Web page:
The POS system also plays a role in routine operations, such as informing the pizzeria owner the amount of ingredients purchased and the vendors that supply each. That’s important for another type of outage, supply chain constraints. If one distributor is suddenly unable to supply an ingredient, the pizzeria owner should have a backup already set up. That could be another distributor, and the operator can use free apps that keep track of the various suppliers and prices.
“You need to ensure your ordering and your check-in system are efficient,” Maloni says. “Make sure the right people are checking in product and you have a record.”
Always have a backup provider of ingredients, even if that means having a membership at a warehouse club store. Instead of panicking when a distributor runs low on cheese or flour, the pizzeria owner can simply step into a club store and buy most ingredients. “You have to diversify your suppliers,” Maroni says. “You always have to have a backup source that you can work with.”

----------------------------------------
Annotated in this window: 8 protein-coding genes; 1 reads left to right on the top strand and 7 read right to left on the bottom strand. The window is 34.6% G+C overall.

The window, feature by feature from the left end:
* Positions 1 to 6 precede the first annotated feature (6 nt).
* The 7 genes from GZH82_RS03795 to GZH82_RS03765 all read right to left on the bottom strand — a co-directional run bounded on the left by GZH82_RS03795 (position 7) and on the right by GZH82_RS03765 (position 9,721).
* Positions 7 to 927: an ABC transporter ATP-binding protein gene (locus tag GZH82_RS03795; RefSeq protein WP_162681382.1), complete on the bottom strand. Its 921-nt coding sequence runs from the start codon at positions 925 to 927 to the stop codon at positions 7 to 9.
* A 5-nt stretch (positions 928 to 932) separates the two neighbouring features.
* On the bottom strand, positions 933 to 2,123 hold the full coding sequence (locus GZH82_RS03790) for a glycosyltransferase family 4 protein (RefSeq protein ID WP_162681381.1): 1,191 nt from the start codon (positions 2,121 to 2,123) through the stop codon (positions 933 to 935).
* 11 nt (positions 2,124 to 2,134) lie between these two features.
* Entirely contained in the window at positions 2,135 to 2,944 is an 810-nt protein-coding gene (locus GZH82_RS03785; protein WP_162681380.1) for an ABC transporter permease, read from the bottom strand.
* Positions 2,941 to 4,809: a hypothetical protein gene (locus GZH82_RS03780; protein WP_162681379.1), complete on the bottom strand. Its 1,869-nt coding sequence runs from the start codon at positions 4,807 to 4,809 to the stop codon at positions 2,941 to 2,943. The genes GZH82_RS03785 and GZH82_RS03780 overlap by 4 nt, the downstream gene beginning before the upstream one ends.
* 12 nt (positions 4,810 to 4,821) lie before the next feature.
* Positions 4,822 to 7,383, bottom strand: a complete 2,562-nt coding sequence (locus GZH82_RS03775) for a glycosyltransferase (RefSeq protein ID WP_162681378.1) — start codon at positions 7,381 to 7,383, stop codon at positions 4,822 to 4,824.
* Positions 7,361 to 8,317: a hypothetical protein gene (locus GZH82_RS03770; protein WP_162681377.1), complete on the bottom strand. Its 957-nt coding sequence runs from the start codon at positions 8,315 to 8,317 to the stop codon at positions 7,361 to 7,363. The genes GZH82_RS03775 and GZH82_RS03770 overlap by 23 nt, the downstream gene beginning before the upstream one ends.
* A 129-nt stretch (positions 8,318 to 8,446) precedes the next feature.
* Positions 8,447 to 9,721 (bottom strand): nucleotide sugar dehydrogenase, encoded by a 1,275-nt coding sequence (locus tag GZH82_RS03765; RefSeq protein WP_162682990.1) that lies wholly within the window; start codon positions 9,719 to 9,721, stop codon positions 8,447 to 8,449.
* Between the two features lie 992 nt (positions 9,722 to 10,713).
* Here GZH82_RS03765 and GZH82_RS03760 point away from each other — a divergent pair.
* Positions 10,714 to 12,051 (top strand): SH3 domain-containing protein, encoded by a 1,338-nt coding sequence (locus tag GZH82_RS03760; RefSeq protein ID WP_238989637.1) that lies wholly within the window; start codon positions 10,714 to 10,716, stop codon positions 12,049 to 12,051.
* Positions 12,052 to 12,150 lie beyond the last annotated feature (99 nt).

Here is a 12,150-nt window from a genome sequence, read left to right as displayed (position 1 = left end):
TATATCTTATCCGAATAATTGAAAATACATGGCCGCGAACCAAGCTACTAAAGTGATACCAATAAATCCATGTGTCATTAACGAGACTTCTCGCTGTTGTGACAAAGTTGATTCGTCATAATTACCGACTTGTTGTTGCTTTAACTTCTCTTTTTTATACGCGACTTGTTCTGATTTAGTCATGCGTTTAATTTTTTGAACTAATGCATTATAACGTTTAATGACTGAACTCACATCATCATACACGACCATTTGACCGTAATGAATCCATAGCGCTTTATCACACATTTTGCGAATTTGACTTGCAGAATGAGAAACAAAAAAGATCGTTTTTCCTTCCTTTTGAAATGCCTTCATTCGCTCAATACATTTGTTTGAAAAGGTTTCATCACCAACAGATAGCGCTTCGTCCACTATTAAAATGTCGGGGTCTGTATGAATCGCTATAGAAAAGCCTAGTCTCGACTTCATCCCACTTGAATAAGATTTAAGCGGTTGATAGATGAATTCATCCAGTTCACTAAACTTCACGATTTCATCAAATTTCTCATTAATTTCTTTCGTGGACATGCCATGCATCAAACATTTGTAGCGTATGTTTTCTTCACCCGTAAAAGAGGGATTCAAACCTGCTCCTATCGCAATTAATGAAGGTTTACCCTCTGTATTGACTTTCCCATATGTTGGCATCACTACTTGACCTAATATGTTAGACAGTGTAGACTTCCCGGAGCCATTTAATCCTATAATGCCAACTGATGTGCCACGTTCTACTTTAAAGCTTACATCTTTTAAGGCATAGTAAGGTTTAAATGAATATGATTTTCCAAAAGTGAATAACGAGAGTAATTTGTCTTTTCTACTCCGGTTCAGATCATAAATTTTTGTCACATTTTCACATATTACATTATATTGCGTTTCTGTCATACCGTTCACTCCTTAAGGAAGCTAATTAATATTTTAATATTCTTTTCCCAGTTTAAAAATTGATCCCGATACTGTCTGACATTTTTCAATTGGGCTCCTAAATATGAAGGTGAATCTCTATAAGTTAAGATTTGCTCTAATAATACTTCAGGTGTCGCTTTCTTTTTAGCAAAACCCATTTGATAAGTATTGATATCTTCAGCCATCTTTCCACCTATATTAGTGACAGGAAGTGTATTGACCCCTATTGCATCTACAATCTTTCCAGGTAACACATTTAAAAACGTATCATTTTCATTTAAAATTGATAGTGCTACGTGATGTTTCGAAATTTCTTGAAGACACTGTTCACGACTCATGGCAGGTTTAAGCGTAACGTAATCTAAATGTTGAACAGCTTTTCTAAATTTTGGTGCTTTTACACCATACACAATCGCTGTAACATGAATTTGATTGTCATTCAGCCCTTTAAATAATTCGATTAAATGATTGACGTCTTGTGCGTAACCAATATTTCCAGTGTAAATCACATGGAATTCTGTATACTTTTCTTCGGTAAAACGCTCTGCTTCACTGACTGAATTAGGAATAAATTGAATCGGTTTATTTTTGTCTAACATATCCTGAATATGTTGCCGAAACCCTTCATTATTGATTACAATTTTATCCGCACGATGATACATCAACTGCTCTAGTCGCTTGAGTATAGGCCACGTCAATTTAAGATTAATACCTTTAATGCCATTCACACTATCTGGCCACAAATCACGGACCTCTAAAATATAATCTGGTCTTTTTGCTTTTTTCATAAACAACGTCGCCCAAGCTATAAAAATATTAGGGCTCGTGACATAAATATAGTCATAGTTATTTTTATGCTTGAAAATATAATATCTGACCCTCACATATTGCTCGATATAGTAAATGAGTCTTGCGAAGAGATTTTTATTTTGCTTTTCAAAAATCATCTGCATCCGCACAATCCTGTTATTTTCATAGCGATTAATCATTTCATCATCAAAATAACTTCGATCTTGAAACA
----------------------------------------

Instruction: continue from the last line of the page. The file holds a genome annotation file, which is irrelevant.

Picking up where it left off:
What happens when lights out at the restaurant
In the case of a power outage, the pizzeria owner has much more to worry about than how to accept a credit card payment. According to the National Restaurant Association’s ServSafe food safety program, if a restaurant suffers heavy damage from a hurricane, fire, tornado or flood, it’s likely the operation would have to throw away all its food inventory.